Looking forward, Snell looks like he could capably, but not completely, replace Deng as the second starting wing next year should Deng end up walking during free agency. There would be some give and take with that exchange.

One assumes that were the Bulls to let Deng walk, it would be because they were successful in landing Nikola Mirotic, their draft-and-stash player currently dominating Euroleague with an Index Rating (their version of Player Efficiency Rating) of 34.11 per 40 minutes.

One also assumes that the Bulls would have also amnestied Carlos Boozer.

That would leave the Bulls, potentially, with a starting five of Rose, Butler, Snell, Mirotic and Joakim Noah, which would be offensively stout. With Butler, Snell and Mirotic spacing the floor for Derrick Rose next season, the Bulls could be looking at a more open offense than they've seen in recent years.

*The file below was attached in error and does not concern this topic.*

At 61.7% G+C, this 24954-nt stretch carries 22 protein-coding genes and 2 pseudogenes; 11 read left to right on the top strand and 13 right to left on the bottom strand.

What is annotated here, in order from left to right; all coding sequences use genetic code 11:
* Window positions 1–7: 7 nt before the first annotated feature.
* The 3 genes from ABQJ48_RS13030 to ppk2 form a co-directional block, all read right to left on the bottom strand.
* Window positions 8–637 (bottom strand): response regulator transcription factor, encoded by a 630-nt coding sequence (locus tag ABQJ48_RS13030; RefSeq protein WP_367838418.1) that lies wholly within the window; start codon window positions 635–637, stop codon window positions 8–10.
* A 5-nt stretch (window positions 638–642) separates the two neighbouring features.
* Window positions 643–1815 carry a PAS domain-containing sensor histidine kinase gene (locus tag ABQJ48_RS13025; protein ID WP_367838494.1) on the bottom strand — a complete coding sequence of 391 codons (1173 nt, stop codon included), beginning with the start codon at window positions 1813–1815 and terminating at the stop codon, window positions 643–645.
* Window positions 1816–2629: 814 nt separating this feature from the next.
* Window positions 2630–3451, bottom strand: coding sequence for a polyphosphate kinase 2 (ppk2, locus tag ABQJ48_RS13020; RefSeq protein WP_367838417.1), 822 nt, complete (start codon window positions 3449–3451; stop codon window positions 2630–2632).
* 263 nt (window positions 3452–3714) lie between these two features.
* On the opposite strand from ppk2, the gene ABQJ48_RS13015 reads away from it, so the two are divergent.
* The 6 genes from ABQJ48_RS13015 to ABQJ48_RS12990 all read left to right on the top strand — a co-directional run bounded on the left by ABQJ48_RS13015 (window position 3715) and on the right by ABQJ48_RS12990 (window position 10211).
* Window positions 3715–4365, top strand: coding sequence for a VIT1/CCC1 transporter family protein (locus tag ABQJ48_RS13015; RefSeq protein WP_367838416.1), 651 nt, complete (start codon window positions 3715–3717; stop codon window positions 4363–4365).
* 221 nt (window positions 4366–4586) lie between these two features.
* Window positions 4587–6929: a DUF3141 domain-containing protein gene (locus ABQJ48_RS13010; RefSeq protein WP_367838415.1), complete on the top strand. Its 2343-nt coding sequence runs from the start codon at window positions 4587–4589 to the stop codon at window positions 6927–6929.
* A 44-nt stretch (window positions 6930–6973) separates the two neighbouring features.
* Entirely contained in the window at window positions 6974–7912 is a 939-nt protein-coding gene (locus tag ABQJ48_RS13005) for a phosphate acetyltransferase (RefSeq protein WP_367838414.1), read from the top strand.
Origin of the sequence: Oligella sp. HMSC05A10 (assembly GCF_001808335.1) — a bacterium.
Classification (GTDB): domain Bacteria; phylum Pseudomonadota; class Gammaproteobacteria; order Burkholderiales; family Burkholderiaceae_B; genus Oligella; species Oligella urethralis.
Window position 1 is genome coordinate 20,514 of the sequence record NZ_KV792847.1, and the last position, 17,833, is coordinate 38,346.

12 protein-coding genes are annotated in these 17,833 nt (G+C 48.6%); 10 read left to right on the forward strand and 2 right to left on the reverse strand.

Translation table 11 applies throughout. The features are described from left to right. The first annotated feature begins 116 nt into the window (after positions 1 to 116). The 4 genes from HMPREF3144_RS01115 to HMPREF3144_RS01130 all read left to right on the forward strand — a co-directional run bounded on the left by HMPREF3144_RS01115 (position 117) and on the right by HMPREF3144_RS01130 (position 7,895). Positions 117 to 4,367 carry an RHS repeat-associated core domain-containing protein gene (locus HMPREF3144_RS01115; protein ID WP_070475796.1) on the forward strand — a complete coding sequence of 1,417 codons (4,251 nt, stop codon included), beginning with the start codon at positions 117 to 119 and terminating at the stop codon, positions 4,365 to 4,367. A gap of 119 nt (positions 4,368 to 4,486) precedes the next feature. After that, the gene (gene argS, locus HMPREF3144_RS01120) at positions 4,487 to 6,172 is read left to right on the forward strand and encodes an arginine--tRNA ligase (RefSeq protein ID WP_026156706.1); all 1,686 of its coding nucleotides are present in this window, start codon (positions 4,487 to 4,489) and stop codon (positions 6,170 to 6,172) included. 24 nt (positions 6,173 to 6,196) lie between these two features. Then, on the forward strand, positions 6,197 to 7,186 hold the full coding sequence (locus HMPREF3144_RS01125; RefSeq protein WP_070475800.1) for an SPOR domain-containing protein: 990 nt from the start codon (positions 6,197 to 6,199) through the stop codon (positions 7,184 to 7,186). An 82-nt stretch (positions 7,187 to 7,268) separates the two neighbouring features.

They might give something on the defensive end though with Snell not being the elite defender that Deng is, though he could grow into that role over time. Also, they’d be missing the “little things” that Deng does which are what gets Thibodeau apoplectic at the mention of the loss of Deng.

Those things are things that Butler and Snell can learn though. The Bulls may have to take one step back to go two steps forward.

In two or three years, if Rose stays healthy, and with the right additional pieces added on, the Bulls could have a championship core which included Snell and Butler as key pieces, but they won’t be the second option. Of course, neither would Deng.

The best chance of that person is Mirotic right now, and the trio of Mirotic, Snell and Butler have a higher ceiling in the future than Boozer, Deng and Butler, because the spacing they provide is more complimentary to Rose’s game. For that reason it makes sense for the Bulls to let Deng go and develop Snell.